This topic has been very interesting and popular to our readers; therefore, we thought it would be helpful to continue with more 2010 medical cost trends. In this blog we will look at health care fraud and abuse, lifestyle factors, some preventable risk factors, and lastly where the money is going.
Health Care Fraud and Abuse:
- Health care fraud is a growing problem that is estimated to cost $69 billion, according to the National Health Care Anti-Fraud Association. This means that $100 million per day, which makes health care more expensive.
- Health care fraud accounted for 5% of the $1.9 trillion spend on health care in 2004.
Lifestyle Factors: Multiple chronic health conditions:
- Chronic disease accounts for about 75% of the more than $2 trillion spent on health care yearly in the U.S.
- 80% of seniors have least one chronic condition.
- 50% of seniors have at least two chronic conditions
- In 1996, 7% of Americans had more than three chronic conditions and in 2005 the percentage rose to 13%.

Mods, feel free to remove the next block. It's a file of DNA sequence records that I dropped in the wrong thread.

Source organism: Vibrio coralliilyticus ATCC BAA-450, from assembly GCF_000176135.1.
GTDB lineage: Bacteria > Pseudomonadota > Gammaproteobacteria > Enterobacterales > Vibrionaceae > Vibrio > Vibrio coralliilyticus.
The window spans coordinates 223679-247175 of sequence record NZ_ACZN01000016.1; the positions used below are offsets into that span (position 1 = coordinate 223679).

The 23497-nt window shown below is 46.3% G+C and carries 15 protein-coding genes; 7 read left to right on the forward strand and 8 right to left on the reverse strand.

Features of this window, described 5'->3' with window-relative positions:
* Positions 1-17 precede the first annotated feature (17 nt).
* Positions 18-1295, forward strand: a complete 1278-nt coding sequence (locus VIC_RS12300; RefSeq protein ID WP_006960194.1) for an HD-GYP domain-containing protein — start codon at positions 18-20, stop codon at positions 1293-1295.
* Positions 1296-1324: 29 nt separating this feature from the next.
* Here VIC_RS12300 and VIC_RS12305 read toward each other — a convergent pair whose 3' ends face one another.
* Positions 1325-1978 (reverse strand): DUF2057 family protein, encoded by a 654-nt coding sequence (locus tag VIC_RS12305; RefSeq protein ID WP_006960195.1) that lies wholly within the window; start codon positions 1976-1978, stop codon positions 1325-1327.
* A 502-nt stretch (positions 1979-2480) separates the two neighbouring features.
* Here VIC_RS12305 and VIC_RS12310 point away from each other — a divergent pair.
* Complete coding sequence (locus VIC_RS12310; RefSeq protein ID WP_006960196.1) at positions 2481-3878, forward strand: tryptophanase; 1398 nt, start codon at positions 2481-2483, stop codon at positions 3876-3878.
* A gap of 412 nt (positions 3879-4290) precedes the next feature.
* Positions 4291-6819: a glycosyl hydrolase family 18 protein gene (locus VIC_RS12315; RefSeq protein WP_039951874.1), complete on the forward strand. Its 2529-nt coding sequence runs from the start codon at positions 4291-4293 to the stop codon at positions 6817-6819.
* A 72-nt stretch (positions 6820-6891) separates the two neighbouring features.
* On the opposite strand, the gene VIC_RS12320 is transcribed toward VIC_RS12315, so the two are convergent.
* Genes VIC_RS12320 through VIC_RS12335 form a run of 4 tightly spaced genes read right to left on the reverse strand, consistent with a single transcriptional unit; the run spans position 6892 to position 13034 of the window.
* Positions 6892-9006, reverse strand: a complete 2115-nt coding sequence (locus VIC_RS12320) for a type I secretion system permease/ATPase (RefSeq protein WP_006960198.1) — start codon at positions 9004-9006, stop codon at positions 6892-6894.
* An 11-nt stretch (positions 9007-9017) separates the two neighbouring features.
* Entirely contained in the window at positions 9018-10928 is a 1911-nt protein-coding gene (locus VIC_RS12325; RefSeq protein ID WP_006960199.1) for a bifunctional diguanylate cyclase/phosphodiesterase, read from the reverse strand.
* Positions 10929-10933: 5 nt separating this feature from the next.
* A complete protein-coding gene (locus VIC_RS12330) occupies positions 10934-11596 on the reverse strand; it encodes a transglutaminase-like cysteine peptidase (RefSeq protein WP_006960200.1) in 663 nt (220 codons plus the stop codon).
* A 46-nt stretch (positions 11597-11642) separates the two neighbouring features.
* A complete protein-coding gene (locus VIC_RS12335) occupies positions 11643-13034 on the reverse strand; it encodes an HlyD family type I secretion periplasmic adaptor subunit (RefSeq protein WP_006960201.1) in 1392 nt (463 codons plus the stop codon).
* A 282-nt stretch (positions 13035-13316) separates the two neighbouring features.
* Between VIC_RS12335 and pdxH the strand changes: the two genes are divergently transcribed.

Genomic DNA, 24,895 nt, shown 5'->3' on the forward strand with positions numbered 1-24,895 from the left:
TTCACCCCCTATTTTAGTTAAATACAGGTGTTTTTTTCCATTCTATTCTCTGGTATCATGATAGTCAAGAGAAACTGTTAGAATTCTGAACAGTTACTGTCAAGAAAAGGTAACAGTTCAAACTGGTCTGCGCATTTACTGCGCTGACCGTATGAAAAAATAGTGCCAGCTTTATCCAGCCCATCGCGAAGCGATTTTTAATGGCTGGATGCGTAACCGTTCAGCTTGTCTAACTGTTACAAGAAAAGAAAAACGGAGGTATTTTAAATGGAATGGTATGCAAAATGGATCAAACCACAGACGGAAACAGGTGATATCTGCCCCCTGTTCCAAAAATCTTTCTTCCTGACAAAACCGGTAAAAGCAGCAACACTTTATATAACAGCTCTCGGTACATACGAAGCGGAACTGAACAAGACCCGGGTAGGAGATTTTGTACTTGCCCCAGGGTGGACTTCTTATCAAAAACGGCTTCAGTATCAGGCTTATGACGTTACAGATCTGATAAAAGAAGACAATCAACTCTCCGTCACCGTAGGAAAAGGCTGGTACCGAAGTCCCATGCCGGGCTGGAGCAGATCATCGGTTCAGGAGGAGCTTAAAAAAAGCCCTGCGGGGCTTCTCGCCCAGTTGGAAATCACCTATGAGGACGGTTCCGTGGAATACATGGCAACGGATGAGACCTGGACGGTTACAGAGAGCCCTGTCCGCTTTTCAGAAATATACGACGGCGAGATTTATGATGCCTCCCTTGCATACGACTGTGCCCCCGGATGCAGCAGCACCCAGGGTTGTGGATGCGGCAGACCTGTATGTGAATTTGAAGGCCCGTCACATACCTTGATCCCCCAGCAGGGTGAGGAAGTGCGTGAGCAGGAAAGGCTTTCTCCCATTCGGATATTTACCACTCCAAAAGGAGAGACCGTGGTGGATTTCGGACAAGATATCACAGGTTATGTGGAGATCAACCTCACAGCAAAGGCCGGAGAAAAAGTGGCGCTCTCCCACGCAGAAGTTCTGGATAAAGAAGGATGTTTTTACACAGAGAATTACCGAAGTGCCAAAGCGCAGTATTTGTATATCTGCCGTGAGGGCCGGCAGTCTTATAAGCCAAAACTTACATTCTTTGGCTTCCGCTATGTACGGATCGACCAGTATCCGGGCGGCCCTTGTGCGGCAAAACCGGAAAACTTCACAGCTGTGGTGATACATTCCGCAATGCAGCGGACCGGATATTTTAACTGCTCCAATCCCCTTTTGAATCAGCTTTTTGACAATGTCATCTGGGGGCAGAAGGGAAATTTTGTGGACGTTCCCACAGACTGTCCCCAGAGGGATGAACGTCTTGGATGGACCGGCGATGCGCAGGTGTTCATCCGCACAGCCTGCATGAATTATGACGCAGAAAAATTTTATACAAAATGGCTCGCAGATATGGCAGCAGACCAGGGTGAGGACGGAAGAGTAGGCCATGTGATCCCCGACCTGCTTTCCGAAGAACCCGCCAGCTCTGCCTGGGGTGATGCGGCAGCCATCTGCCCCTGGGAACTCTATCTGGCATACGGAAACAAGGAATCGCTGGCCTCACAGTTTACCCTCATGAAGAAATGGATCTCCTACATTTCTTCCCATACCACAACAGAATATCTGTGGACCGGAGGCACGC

What are some preventable risk factors?:
- Obesity – 10% of total claims costs are directly attributable to obesity.
- Tobacco use – 25% of Americans smoke and 10% of total claims are attributable to smoking.
- Sedentary lifestyle – 60% of Americans don’t exercise and only 3% follow basic wellness goals.
- Poor nutrition – 60% of Americans exceed their ideal body mass index (BMI).
Where does the money go?:
- In 2007, PricewaterhouseCoopers Health Research Institute completed a national report to determine factors driving health care costs. This report showed that an average 87 cents of every premium dollar spent on medical services and products, with hospitals and physicians receiving more than two-thirds of the premium.
- On average, for each premium dollar spent, 10 cents goes toward insurer’ administrative functions, which include: information technology investments, premium taxes, fraud detection, provider credentialing, pay-for-performance programs, enrollment and billing, and claims processing.
We hope you have found this information helpful and interesting. Being knowledgeable in the medical cost trends is very important for both employers and employees. Your benefit consultant can help you better understand these trends.
(Resource: Anthem Blue Cross)